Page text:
Every country has its own culture, both socially and professionally. No matter which country you choose to start in, there will be a learning curve to adapt to the norms of doing business there. It will also be important to understand the consumer, as you work with your franchisee to build marketing strategies and materials. For most of us, this is one of the reasons we have chosen to enter an international market through franchising. At the same time, before we choose to enter a market, we owe it to our franchisees and to ourselves to do our research. Consider starting in a country where you and your team have a higher understanding of how business is conducted in that culture. Understanding the cultural differences between your market and the entry market will facilitate the relationship with your franchisees and help you minimize cultural faux pas. The same goes for the language. If this is the first time you are expanding into a new country, starting with a country that speaks the same language as you do, or that has a sizable population of people who speak your language will avoid the need for translating manuals, simplify employee training programs and the opening process, and minimize the transfer of knowledge getting "lost in translation."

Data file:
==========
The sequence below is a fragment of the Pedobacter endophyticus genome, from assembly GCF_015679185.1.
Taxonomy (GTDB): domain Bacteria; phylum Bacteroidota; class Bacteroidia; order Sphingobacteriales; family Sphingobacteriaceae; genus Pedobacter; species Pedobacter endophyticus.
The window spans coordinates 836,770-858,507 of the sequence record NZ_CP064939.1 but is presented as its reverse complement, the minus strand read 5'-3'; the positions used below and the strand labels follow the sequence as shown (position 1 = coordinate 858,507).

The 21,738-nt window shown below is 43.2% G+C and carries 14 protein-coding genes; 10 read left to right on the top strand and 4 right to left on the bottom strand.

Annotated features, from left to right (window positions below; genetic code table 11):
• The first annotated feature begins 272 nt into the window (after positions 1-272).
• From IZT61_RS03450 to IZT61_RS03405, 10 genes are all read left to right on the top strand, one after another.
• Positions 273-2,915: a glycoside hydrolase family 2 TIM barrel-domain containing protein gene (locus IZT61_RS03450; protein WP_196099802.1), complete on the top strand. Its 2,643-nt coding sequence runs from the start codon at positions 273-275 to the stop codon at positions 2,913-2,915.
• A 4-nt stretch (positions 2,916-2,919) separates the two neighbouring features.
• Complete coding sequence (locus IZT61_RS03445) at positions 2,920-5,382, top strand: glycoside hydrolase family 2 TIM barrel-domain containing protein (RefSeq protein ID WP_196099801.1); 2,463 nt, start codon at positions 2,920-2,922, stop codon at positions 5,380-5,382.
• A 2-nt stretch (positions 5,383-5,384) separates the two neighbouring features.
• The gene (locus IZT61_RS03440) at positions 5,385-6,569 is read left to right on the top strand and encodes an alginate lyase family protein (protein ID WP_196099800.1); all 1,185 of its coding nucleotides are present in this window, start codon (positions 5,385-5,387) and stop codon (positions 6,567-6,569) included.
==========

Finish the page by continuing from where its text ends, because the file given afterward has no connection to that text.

No matter where you decide to take that first leap, keep in mind that the more research you do beforehand, the better prepared you will be for this new and exciting venture. Going international is an important step for a growing brand and, if done responsibly, can produce remarkable results for both your brand and your franchisees.

The views, thoughts, and opinions expressed in this article belong solely to the author, based on his/her industry experience and expertise and are in no way a representation of Darden Restaurants, its employees, affiliates or other related group.


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Rebecca Viani, Director of Development for Darden International, is currently handling the expansion and development of the Darden brands for Europe, the Middle East, and Africa. B